Sale of Goods Act 1893
Rules as to delivery.
29.—(1) Whether it is for the buyer to take possession of the goods or for the seller to send them to the buyer is a question depending in each case on the contract, express or implied, between the parties. Apart from any such contract, express or implied, the place of delivery is the seller’s place of business, if he have one, and if not, his residence: Provided that, if the contract be for the sale of specific goods, which to the knowledge of the parties when the contract is made are in some other place, then that place is the place of delivery.
(2) Where under the contract of sale the seller is bound to send the goods to the buyer, but no time for sending them is fixed, the seller is bound to send them within a reasonable time.
(3) Where the goods at the time of sale are in the possession of a third person, there is no delivery by seller to buyer unless and until such third person acknowledges to the buyer that he holds the goods on his behalf; provided that nothing in this section shall affect the operation of the issue or transfer of any document of title to goods.
(4) Demand or tender of delivery may be treated as ineffectual unless made at a reasonable hour. What is a reasonable hour is a question of fact.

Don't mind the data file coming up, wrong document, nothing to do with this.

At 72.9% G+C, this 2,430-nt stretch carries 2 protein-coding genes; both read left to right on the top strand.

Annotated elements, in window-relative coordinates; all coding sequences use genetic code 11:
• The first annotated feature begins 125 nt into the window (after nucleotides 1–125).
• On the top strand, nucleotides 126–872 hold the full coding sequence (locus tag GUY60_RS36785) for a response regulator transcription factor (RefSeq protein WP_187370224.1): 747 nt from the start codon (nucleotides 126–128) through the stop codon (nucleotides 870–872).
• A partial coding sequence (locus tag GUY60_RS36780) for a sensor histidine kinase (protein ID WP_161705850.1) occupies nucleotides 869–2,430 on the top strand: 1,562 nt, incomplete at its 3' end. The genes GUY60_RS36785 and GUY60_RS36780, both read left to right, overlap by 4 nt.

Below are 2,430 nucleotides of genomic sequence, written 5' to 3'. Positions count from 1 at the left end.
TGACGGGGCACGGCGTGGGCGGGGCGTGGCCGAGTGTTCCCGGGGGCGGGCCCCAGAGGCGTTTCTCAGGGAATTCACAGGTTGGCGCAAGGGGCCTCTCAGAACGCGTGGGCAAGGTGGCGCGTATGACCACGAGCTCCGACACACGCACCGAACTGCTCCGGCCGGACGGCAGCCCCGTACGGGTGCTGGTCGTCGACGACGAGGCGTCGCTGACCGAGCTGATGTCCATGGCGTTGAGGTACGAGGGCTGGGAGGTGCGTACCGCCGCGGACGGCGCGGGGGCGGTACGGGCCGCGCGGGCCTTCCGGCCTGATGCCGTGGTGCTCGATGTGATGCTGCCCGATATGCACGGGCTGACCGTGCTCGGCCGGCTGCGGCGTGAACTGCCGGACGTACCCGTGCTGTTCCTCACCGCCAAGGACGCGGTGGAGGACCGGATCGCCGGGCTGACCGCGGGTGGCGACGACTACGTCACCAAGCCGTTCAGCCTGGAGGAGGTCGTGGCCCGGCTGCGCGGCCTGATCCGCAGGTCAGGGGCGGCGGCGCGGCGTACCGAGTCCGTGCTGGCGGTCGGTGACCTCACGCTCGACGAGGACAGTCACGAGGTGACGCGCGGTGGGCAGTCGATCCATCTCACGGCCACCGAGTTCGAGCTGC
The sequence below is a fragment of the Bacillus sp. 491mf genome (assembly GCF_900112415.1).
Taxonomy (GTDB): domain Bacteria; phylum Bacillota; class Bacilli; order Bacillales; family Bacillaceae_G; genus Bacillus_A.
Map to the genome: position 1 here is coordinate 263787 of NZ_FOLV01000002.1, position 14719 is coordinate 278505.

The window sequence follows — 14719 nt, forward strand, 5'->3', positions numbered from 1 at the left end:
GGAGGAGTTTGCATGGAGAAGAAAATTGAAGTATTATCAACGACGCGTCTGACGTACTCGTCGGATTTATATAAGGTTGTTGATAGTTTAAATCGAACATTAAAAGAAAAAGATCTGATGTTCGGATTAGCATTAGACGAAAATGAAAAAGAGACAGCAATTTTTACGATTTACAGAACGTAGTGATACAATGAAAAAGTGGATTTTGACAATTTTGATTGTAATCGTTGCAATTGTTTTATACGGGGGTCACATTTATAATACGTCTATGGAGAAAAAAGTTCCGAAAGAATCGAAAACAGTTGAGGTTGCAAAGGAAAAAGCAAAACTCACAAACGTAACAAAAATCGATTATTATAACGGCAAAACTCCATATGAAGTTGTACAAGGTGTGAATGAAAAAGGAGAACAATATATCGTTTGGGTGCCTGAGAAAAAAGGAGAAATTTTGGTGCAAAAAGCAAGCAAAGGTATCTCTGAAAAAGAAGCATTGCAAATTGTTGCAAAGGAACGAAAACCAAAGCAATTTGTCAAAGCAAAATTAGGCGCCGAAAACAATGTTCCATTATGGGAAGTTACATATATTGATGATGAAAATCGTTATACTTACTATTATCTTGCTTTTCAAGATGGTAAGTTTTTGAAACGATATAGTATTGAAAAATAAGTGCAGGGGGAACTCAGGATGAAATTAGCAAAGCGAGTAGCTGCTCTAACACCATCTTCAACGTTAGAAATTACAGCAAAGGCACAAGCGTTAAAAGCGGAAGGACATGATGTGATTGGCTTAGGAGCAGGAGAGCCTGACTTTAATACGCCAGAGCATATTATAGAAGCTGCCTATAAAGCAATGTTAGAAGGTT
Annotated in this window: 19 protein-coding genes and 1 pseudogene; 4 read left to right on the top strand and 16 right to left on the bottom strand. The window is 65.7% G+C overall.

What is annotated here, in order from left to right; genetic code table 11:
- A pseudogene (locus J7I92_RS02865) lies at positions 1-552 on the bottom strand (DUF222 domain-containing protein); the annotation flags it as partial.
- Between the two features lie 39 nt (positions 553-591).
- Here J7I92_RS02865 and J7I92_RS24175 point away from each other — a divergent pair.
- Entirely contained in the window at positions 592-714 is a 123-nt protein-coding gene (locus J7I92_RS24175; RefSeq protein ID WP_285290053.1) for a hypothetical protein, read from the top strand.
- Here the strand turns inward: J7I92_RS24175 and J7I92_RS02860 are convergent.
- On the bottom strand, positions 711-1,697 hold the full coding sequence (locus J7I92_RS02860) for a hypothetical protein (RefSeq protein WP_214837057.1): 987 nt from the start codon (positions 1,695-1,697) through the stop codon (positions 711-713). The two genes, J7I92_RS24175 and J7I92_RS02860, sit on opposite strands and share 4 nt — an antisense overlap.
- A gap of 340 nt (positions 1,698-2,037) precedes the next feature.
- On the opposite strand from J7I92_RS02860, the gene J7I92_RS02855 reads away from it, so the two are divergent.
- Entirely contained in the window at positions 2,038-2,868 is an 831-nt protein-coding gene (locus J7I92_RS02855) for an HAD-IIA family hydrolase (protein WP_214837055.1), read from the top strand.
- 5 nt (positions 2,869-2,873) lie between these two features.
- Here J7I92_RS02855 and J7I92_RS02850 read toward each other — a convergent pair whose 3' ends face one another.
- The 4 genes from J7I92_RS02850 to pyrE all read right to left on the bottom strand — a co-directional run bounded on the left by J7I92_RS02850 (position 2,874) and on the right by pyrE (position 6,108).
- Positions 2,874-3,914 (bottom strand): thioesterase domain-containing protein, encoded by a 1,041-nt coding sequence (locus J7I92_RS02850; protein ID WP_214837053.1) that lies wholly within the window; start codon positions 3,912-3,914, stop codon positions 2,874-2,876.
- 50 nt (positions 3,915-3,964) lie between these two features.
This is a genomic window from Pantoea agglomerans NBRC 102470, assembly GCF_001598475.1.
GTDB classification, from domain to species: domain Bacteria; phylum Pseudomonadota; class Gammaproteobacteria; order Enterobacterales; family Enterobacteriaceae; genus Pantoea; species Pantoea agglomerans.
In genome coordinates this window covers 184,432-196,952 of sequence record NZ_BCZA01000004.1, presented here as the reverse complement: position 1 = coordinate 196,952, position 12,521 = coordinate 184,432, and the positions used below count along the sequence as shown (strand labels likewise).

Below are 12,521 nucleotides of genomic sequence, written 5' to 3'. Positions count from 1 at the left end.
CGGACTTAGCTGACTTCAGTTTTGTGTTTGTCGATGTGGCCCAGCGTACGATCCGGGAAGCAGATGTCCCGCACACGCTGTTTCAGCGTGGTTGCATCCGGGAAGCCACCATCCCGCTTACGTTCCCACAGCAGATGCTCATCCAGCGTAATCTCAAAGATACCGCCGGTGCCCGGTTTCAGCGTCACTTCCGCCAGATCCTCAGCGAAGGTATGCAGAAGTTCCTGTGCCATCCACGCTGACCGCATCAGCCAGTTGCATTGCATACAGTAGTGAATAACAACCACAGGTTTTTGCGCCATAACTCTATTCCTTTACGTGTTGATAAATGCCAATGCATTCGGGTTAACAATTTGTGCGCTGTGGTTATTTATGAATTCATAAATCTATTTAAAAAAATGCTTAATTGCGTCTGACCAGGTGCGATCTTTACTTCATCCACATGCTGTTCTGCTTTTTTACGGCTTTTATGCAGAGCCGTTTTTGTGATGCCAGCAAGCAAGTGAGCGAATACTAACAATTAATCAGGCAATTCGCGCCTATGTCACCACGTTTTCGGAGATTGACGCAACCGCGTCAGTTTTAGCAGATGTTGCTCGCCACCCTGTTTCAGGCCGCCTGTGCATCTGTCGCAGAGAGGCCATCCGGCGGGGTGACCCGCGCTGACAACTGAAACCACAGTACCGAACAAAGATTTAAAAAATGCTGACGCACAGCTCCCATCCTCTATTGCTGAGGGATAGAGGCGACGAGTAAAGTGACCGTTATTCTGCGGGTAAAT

(5) Unless otherwise agreed, the expenses of and incidental to putting the goods into a deliverable state must be borne by the seller.
F21[(6) This section shall not apply to a contract to which Part 2 of the Consumer Rights Act 2022 applies.]
Inserted (13.06.2014) by European Union (Consumer Information, Cancellation and Other Rights) Regulations 2013 (S.I. No. 484 of 2013), reg. 30.
Deleted (29.11.2022) by Consumer Rights Act 2022 (37/2022), s. 176(1) and sch. 6 part 1 ref. 1, S.I. No. 596 of 2022, subject to transitional provision in s. 9(1)(a).
Inserted (29.11.2022) by Consumer Rights Act 2022 (37/2022), s. 176(1) and sch. 6 part 1 ref. 1, S.I. No. 596 of 2022, subject to transitional provision in s. 9(1)(a).